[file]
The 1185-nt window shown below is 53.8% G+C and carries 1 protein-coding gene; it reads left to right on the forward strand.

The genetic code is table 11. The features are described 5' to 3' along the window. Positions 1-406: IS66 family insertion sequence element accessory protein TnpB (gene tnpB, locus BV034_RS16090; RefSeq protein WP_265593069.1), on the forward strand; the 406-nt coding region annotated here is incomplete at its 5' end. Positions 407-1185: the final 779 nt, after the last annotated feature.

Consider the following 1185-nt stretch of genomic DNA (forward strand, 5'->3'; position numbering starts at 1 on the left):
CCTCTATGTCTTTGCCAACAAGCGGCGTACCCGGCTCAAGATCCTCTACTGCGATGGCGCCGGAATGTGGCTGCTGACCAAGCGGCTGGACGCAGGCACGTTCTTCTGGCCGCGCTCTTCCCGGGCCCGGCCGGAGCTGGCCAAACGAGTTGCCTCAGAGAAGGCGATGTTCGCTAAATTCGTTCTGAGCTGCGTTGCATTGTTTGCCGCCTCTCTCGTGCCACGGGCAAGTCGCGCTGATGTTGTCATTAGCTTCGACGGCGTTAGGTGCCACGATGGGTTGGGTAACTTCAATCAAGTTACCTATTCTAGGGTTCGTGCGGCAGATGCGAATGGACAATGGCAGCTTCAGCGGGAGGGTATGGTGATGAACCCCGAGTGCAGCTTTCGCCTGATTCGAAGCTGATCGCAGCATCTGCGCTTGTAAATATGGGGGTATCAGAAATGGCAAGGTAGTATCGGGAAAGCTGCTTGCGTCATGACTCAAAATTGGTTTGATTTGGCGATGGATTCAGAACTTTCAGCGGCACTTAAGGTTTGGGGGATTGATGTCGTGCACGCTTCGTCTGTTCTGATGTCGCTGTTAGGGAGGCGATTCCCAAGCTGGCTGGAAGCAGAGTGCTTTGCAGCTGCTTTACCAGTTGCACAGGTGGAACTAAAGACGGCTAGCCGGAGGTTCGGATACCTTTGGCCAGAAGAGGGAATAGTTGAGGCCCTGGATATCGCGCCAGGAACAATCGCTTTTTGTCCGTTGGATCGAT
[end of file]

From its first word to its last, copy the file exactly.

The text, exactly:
The 1185-nt window shown below is 53.8% G+C and carries 1 protein-coding gene; it reads left to right on the forward strand.

The genetic code is table 11. The features are described 5' to 3' along the window. Positions 1-406: IS66 family insertion sequence element accessory protein TnpB (gene tnpB, locus BV034_RS16090; RefSeq protein WP_265593069.1), on the forward strand; the 406-nt coding region annotated here is incomplete at its 5' end. Positions 407-1185: the final 779 nt, after the last annotated feature.

Consider the following 1185-nt stretch of genomic DNA (forward strand, 5'->3'; position numbering starts at 1 on the left):
CCTCTATGTCTTTGCCAACAAGCGGCGTACCCGGCTCAAGATCCTCTACTGCGATGGCGCCGGAATGTGGCTGCTGACCAAGCGGCTGGACGCAGGCACGTTCTTCTGGCCGCGCTCTTCCCGGGCCCGGCCGGAGCTGGCCAAACGAGTTGCCTCAGAGAAGGCGATGTTCGCTAAATTCGTTCTGAGCTGCGTTGCATTGTTTGCCGCCTCTCTCGTGCCACGGGCAAGTCGCGCTGATGTTGTCATTAGCTTCGACGGCGTTAGGTGCCACGATGGGTTGGGTAACTTCAATCAAGTTACCTATTCTAGGGTTCGTGCGGCAGATGCGAATGGACAATGGCAGCTTCAGCGGGAGGGTATGGTGATGAACCCCGAGTGCAGCTTTCGCCTGATTCGAAGCTGATCGCAGCATCTGCGCTTGTAAATATGGGGGTATCAGAAATGGCAAGGTAGTATCGGGAAAGCTGCTTGCGTCATGACTCAAAATTGGTTTGATTTGGCGATGGATTCAGAACTTTCAGCGGCACTTAAGGTTTGGGGGATTGATGTCGTGCACGCTTCGTCTGTTCTGATGTCGCTGTTAGGGAGGCGATTCCCAAGCTGGCTGGAAGCAGAGTGCTTTGCAGCTGCTTTACCAGTTGCACAGGTGGAACTAAAGACGGCTAGCCGGAGGTTCGGATACCTTTGGCCAGAAGAGGGAATAGTTGAGGCCCTGGATATCGCGCCAGGAACAATCGCTTTTTGTCCGTTGGATCGAT